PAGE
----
Michael Doucet hits REWIND to talk about one of his favorite records, 2004’s Gitane Cajun, its three co-producers, Doucet, brother David Doucet and pianist David Egan, and their eclectic song selection.
“There is a picture of me in the booklet from the 1979 Mamou Mardi Gras. The Cajun gypsy thing is not a new deal for me because there were gypsies here in Southwest Louisiana.
They had wagons. And basically the musicians were like gypsies. They would move from different areas and bring the news. They were like the newspaper. It was like the old tradition of the troubadours in France. That is a very poignant thing. I mean, we were sent here and deported with nothing, so we were definitely gypsies. But once we got here, we decided to stay on this land but we can still live like gypsies [chuckles].
We ate our way through it [the recording], I tell you what. We actually ate more than we played.
It was in the old days when you actually had a budget, not a big budget but a decent-sized budget. I don’t take [recording sessions] that seriously because I’ve always said ‘Oh, we can always do another one.’ You go in [the studio] for less than a week and that is what you are feeling that week.
It is not that you are going to feel that way the week after. It’s just at that moment and that’s why I say whatever you can do to feel good and be a group—make it a group effort in that short time—then you are stating something. To do that, you have to feel good, eat well and have fun. And that is what we did [laughs].
There was hardly any overdubbing. David [Doucet] overdubs because he plays rhythm and then he plays lead. But most of my vocals were live vocals. I wanted David [Doucet] to have more voice in this thing and bring out acoustic kind of things because when we did the record [Cajunization] before that, Charles Sawtelle was the producer and I really liked the sound of it.
I wanted David to be part of the mixing. And David Egan, I needed somebody else with different ears. I’ve known Egan a long time before people picked up his songs. I think he had just gone through his first bout of cancer so he needed a lift. It was interesting to have a piano on some of that stuff because we rarely have piano unless it’s Steve Conn. [Egan] had good ideas and it was great having him in the studio.
I was fooling around with Dennis’ song “Me and Dennis McGee” and came up with that. It was a tribute to Dennis to show his bowing style but actually it’s a whole different progression. And you know the name is just funny. It’s a take-off of “Me and Bobby McGee” by Kris Kristofferson who played with Dennis’ son Gerry for a long time. That was his lead guitar player.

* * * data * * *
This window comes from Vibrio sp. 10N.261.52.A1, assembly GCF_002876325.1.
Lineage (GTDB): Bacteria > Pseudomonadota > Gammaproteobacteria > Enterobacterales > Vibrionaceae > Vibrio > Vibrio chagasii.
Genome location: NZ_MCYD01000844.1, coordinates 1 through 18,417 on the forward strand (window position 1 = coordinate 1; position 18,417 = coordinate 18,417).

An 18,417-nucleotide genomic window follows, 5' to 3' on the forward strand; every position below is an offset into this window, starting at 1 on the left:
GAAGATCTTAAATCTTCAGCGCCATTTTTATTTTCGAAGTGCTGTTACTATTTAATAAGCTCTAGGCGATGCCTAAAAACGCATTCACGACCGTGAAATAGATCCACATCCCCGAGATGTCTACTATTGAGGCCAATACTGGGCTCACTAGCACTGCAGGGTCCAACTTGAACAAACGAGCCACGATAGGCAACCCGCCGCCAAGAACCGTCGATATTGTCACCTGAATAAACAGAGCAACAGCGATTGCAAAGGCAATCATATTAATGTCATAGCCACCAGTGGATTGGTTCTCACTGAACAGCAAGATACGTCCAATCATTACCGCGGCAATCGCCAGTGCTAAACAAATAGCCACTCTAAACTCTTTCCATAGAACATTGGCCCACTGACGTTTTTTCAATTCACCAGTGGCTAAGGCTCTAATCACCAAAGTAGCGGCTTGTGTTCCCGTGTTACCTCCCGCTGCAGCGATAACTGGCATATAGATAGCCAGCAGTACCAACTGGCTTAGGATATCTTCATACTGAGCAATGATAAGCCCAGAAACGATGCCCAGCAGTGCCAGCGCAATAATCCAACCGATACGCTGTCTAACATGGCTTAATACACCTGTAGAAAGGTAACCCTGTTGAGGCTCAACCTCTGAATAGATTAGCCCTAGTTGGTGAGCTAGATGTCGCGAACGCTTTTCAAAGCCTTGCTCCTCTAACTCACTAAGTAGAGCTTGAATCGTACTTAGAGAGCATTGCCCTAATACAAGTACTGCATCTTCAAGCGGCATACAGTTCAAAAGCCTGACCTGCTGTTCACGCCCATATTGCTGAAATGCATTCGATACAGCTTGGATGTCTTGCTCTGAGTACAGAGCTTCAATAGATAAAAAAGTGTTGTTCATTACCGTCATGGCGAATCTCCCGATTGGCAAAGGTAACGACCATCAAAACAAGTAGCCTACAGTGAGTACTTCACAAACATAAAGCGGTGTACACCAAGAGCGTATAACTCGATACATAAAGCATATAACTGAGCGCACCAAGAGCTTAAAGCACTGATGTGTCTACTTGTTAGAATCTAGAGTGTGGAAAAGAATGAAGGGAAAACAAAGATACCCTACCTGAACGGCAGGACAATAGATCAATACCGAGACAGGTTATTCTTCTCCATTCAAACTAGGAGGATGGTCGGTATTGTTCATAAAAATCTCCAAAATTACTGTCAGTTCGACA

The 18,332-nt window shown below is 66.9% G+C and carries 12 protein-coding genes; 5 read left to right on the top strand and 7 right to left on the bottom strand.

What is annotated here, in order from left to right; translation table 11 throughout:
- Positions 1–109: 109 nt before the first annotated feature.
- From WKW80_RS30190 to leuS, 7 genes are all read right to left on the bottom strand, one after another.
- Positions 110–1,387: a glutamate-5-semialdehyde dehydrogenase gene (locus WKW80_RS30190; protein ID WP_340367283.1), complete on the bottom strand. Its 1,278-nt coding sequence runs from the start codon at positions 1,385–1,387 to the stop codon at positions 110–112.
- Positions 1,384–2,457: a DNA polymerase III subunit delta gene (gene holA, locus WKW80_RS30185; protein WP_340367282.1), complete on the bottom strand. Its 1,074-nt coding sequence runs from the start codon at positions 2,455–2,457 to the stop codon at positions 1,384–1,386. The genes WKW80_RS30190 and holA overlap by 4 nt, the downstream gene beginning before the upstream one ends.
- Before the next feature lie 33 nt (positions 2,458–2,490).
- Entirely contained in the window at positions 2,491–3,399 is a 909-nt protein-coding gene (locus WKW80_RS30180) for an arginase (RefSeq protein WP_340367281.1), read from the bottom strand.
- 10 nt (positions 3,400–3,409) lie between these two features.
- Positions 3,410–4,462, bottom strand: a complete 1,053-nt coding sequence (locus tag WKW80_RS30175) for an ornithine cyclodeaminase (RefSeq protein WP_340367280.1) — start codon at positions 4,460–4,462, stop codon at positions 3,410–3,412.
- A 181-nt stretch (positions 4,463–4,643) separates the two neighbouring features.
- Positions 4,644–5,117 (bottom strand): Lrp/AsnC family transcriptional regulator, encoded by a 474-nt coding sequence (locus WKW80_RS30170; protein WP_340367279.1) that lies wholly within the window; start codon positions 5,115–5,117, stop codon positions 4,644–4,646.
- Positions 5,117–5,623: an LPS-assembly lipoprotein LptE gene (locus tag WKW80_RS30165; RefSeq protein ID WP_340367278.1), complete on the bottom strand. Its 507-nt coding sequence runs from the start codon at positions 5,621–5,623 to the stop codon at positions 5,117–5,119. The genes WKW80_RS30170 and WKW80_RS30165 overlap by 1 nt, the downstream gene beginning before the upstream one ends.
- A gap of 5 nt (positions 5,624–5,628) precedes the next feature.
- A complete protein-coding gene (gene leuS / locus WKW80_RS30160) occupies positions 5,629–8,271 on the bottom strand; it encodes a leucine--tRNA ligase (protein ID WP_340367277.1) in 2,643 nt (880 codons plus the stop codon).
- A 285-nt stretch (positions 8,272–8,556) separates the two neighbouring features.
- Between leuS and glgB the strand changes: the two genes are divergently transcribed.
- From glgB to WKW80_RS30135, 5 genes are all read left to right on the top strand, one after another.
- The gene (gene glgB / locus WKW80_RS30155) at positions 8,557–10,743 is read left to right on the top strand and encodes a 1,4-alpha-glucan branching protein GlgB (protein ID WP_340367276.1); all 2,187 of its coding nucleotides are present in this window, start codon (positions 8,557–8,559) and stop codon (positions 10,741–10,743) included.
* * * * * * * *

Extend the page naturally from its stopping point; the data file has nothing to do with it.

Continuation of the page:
When [Kris] played in Louisiana in the ’70s and ’80s, he would invite Dennis and Sady to go play with him. And Dennis loved it because it was like the most money he had ever made. He must have given him $500 apiece.
“Soleil Brille”: that’s the rays of the sun. Your life is just beautiful and the sun is always there. You just have to look at it, no matter if there are clouds or if it is raining kind of thing.
I wrote “Windhorse Eyes” while I was in the middle of this retreat and it just came to me. I just love the musical progressions. I played guitar on that one too. It was an odd song. It’s not a Cajun song. It’s one of mine. I mean, I write a lot of different songs and I just figured why not put it on that one? It doesn’t have to be Cajun. We’re Cajun, but it doesn’t mean that we have to play Cajun music all the time.
“Lena Mae” skips a beat every couple of beats. Every instrument takes a solo on a different measure. So it’s kind of funky. We really did it close to how Lawrence [Walker] recorded it. My dad brought me out to Tee Maurice Racetrack on a Sunday once to hear him. What I was doing, I was opening the beers. I don’t know if you remember this but before beer cans had pull tabs, they had this machine where you put the beer in it and pressed it down.
It had knives and it cut two holes in the top. He must have asked me for a beer because I can remember him bending low and saying in French ‘Thank you for the beer.’”